BIRA-IASB scores 2 out of 3
ESA, the European Space Agency, has downselected the shortlist for its next ‘medium’ science mission to three finalists: M-Matisse, Plasma Observatory and Theseus.
In December 2021, ESA called for proposals for the next medium science mission, pencilled in for launch in the mid-2030s.
From 27 responses from scientific teams, an independent rigorous scientific and technical assessment narrowed down the number of proposals to five by end 2022. During 2023, each of those five mission concepts underwent a month-long “Phase 0 study” to further scrutinize their technical and programmatic feasibility.
Today, ESA’s Science Programme Committee endorsed a shortlist of three candidates:
- M-Matisse is a 2-satellite mission that aims to study Mars in order to shed light on its habitability and evolution;
- Plasma Observatory is a 7-satellite mission for exploring the plasma environment around Earth;
- Theseus will study high-energy, short-lived events across the cosmos.
These three mission candidates will now enter a “Phase A study” funded by ESA and its member states to come up with a complete and detailed design. For each mission candidate, ESA will ask two competing industrial consortia to make plans for building the spacecraft to identify the most cost-effective approach.
After that, one candidate mission will be selected for implementation by mid-2026.
Johan De Keyser of the Royal Belgian Institute for Space Aeronomy (BIRA-IASB) breathes a sigh of relief now that this decision is made. “We were involved in 5 proposals out of the original 27, and now we end up with 2 out of 3 selected candidates: M-Matisse and Plasma Observatory – a good score!”
The positive feelings come after repeated unsuccessful applications for other ESA Science mission opportunities in the preceding years – sometimes even going through a Phase A study, but without selection for launch.
M-Matisse: how the solar wind influences Mars’ atmosphere, ionosphere and magnetosphere.
M-Matisse would study Mars using two spacecraft, each carrying an identical set of instruments to observe Mars simultaneously from two different locations in space. In particular, M-Matisse would shed light on how the solar wind influences Mars’s atmosphere, ionosphere and magnetosphere.
The mission aims to investigate the impact of these interactions on Mars' lower atmosphere and surface, which is a key aspect to understand the Red Planet’s habitability, as well as the evolution of its atmosphere and climate.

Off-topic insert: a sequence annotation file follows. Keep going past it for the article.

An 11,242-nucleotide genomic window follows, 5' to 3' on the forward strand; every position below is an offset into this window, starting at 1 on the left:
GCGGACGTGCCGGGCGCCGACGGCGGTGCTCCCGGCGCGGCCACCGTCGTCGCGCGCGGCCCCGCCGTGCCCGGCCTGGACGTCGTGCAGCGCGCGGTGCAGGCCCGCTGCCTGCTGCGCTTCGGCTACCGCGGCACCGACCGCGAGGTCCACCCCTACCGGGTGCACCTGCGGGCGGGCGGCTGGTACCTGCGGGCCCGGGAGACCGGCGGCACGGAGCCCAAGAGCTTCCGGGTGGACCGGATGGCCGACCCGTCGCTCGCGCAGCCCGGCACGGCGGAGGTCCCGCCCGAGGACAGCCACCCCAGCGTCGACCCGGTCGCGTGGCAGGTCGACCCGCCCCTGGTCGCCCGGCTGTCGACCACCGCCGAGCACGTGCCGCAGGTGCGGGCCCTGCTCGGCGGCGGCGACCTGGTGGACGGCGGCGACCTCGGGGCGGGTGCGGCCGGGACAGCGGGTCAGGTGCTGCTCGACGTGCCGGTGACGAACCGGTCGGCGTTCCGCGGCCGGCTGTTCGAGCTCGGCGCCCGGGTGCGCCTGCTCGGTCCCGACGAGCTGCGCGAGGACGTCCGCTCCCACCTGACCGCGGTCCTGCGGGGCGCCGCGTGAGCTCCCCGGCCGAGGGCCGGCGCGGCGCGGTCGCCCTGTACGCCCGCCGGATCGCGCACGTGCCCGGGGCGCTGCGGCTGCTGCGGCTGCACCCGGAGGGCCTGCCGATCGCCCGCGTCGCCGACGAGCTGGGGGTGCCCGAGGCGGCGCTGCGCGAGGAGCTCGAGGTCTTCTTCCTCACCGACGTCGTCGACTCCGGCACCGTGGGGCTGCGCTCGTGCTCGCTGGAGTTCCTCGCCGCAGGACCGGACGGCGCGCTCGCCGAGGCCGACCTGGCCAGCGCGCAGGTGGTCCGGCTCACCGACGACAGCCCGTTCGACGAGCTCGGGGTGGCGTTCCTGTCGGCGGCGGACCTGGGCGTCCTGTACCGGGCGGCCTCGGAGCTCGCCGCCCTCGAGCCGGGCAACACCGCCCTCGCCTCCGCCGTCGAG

BIRA-IASB would contribute the electric probe assemblies (a set of 2 for each of both spacecraft) as part of the COMPASS instrument suite, in a collaboration with teams from Sweden, France, Germany, and the Czech Republic. “We were asked to participate based on our expertise with a similar instrument that we are now building for ESA’s Comet Interceptor mission”, says Sylvain Ranvier, instrument engineer.
“Together with our mechanical engineering team at BIRA-IASB and inspired by our international colleagues, we have come up with an innovative design that combines a magnetic field sensor with our electric field probe – cheaper, lighter, and actually even better than having separate sensors.”
Plasma Observatory: environment of electrically charged particles (called a plasma) around Earth
Plasma Observatory is a seven-spacecraft mission (1 “mother” spacecraft with 6 “daughters”) to study the environment of electrically charged particles (called a plasma) around Earth.
It would focus on two questions:
- How are particles energised in space plasmas?
- What processes dominate energy transport and drive interactions between the different regions of Earth’s magnetospheric system?
Plasma Observatory would complement ESA’s current and planned missions looking at the Sun-Earth interaction to support our understanding of how the solar wind affects our planet, ultimately helping us keep life and technology safe from its effects.
BIRA-IASB’s participation consists here of building the onboard processing unit for the Ion Mass Spectrometer on the mother spacecraft as part of a team involving Italy, France, Hungary, and the US.
“We have quite some heritage in doing this kind of work”, says Sophie Berkenbosch, electronics engineer at BIRA-IASB. “In particular, in recent years, we worked with the same team on a solar wind spectrometer for the THOR mission candidate, which ultimately was not selected for flight. And we did processing units, including on-board software, for several interplanetary missions to Venus (SOIR Venus-Express) and Mars (NOMAD on ExoMars Trace Gas Orbiter)”.
Learning and improving technology as we interact with the industries
“We now have a lot of work ahead: we must prepare for two missions at the same time. Although we know for sure that one of both will never fly, this work is not a waste of time: during the design of an instrument, we keep on learning and improving technology as we interact also with the industries that help us build instrument prototypes.
But of course we hope that in 2026 one of them will be selected for flight!” Johan De Keyser concludes. “We owe a special thanks to the Space Office of BELSPO overseeing the Federal Science Policy, which represents Belgium in the ESA decision bodies”.
Johan De Keyser
Head of BIRA-IASB's Space Physics Division
Email: johan (dot) DeKeyser (at) aeronomie (dot) be